For our first Data Representation project, we chose from publicly available data sets on the Guardian’s website. We were to then generate two different visualizations from the imported data. The first visualization could be straight-forward, highlighting some aspect of the readings. The second should highlight some unique characteristic of that particular data.
After trying out a few data sets, I ended up going with a breakdown of U.S. military casualties from Iraq sorted by the home state of the soldiers wounded or killed (original data set here). This is what I produced:
The top visualization shows total casualties by state, with the color, size and positioning of the graphics changing based on the totals. California and Texas represent the majority of the casualties, which was a bit of a surprise.
In the second visualization, the number of wounded are represented by the width of the red bars on the right. The states are listed alphabetically. On the top left in blue, the stars change in size based on the number of soldiers killed (also sorted by state and listed alphabetically).
Looking past any political or other social implications of the data, I had to deal with a few details to finish the second visualization. The data set included the 50 states plus 6 other locations (District of Columbia, Porto Rico, Samoa, Virgin Islands, Guam and the Northern Mariana Islands). The extra territories actually worked to my benefit with the red stripes. With 56, I placed 8 locations within each of the 7 stripes. But with the stars, the pattern was already set at 50. I addressed this by first building for the 50 states. I then added stars in between that pattern at the position where the territories fit alphabetically. I dropped the opacity to 50% for them as well (although that seems to not have held up when I generated a PDF file). For 5 of the 6 places, the casualties were quite low and so the stars are quite small. The exception was Porto Rico, which represented 36 killed soldiers. This made for some rather tedious coding. Nonetheless, I think this solution works.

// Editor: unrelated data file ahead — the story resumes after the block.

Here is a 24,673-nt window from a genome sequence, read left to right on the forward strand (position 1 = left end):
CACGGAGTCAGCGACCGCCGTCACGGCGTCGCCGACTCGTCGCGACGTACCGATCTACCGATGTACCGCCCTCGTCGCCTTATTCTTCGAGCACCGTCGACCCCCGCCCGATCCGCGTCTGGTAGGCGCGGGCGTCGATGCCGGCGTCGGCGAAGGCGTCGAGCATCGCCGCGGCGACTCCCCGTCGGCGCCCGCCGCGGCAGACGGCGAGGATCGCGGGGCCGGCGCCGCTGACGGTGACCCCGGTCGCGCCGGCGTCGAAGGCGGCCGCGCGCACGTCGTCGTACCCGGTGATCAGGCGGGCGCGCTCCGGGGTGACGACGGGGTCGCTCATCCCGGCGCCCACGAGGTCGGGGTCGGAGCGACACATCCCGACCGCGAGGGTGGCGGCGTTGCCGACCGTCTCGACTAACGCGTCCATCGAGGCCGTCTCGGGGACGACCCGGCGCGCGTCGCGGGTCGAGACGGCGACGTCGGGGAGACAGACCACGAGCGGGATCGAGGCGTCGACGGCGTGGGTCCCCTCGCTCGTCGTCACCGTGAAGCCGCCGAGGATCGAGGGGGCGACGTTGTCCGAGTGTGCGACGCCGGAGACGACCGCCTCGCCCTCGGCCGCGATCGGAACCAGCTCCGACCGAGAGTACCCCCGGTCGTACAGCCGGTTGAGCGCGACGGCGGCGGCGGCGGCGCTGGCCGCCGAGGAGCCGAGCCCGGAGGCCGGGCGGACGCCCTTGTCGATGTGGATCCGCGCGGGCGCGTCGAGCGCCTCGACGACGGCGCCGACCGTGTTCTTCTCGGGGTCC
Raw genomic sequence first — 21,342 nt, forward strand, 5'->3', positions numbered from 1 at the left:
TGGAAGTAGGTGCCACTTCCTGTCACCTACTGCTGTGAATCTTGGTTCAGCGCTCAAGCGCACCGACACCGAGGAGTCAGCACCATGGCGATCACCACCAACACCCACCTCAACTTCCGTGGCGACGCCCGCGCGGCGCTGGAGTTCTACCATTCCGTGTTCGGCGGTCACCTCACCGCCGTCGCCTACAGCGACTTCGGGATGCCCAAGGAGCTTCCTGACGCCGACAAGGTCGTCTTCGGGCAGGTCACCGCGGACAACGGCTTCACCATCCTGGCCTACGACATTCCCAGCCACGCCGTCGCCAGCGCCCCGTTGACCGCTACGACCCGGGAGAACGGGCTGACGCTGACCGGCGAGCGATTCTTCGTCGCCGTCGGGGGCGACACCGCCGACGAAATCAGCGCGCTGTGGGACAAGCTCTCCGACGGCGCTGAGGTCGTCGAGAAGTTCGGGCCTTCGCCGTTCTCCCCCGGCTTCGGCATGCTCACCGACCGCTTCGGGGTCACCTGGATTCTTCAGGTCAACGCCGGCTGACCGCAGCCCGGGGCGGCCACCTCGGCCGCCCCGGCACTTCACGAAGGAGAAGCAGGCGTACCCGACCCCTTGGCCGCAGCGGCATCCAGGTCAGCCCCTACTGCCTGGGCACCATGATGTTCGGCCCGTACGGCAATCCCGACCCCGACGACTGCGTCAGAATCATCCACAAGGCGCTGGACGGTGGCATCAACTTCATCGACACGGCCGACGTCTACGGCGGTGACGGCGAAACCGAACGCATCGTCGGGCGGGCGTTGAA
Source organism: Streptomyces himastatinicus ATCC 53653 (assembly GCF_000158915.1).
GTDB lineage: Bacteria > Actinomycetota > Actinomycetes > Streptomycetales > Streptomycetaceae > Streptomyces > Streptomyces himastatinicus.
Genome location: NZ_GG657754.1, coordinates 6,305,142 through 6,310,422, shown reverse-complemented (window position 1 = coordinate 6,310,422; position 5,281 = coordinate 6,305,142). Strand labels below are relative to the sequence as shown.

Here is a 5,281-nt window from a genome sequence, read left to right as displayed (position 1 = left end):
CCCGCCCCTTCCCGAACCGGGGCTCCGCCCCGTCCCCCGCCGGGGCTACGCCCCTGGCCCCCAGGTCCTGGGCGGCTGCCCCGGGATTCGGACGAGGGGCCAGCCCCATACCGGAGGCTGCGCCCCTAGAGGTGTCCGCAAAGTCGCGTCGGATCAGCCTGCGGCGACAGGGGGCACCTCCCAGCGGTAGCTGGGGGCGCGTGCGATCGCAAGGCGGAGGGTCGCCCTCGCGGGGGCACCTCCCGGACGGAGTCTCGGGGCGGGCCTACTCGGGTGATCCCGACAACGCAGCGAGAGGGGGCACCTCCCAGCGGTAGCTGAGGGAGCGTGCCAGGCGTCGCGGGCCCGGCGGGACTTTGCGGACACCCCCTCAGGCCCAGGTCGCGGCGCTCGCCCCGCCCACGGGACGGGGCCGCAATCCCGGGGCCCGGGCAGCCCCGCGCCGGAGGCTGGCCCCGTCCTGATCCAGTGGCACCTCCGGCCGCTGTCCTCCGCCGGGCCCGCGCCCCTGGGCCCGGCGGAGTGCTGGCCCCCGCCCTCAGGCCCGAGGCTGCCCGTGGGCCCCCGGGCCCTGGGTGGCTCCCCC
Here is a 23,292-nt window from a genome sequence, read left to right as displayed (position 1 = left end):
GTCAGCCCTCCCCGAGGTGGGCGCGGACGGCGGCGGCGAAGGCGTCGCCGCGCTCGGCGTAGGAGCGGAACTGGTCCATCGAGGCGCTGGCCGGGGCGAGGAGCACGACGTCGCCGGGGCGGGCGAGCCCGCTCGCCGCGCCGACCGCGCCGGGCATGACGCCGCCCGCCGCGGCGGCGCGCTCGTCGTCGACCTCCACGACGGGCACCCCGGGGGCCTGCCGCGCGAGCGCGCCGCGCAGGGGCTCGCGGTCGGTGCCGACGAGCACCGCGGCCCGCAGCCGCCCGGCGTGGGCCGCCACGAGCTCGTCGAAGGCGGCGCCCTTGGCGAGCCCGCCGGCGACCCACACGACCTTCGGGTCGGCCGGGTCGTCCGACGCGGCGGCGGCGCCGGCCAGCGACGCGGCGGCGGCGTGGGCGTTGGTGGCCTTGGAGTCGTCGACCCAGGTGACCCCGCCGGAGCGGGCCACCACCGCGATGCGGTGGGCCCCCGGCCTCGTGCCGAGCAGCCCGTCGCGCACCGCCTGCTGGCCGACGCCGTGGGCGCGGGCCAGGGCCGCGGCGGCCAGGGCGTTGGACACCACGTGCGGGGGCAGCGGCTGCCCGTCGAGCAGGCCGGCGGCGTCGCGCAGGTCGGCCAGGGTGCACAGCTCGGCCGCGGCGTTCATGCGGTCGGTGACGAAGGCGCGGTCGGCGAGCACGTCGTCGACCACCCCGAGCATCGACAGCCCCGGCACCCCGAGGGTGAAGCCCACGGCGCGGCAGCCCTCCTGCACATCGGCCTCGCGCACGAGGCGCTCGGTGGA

For scale, I added a guide along the bottom for the number of wounded. I also added the totals for California and Texas on both the killed and wounded section, giving some perspective with the highest totals.
The assignment’s goal was to get our feet wet importing a .csv data file, parsing it and generating the type of visualization that we wanted. It was a bit of a challenge to incorporate Jer’s methodology for coding, although it is definitely worth it. As a result, the code is rather easy to sort through and identify where the problems are or what to change to get different effects. Setting these good work habits will pay off down the road for sure.
I was a bit nervous before tackling this assignment in part because data visualization is something that I am very excited about. Yet I do not consider myself that well versed in Processing, the program we use for most of the work in class. I started off re-reading Dan Shiffman’s “Learning Processing,” which was my textbook from last term. After a review of my notes from this term’s class and a few helpful suggestions from classmates, I was able to get things moving faster than I expected, which is exciting.
I expect that some of the code I wrote is done in an inefficient or inelegant way. But I suppose this is part of the learning process. I hope to review my sketches with some of the ITP residents in the coming days and get some advice from them.